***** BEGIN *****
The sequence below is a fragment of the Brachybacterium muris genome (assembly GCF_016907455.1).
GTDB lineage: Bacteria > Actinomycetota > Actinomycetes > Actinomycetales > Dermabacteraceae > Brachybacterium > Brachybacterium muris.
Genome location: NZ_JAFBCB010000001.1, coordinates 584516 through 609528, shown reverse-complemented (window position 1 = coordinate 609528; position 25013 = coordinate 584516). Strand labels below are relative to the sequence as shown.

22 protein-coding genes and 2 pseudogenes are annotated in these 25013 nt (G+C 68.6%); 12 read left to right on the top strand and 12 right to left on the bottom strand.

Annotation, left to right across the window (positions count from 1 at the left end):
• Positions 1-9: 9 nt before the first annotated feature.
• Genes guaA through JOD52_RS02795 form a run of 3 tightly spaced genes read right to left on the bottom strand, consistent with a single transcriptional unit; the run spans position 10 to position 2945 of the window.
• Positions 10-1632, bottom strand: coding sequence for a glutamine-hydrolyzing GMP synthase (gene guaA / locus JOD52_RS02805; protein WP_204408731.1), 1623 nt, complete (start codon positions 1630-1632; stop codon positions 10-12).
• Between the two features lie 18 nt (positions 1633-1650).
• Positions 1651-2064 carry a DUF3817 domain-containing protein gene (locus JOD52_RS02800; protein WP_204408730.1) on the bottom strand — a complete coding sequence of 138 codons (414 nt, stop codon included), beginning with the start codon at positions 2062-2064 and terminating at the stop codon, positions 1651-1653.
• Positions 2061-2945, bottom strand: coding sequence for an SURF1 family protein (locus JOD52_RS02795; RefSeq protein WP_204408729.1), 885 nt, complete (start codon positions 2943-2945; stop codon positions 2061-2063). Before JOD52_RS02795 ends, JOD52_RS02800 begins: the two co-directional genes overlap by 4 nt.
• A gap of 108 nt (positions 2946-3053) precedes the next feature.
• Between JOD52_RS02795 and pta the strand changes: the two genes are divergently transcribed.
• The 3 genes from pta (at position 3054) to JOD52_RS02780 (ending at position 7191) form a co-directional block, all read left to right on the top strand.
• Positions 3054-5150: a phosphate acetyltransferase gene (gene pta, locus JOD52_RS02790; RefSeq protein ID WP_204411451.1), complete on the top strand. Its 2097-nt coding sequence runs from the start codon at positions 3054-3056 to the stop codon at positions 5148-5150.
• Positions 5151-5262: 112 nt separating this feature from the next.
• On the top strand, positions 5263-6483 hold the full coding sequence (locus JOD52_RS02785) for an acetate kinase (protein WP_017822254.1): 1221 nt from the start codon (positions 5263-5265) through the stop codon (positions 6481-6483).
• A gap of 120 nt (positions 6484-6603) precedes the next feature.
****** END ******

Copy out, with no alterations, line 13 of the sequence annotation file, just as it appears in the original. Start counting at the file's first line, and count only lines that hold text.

• Between JOD52_RS02795 and pta the strand changes: the two genes are divergently transcribed.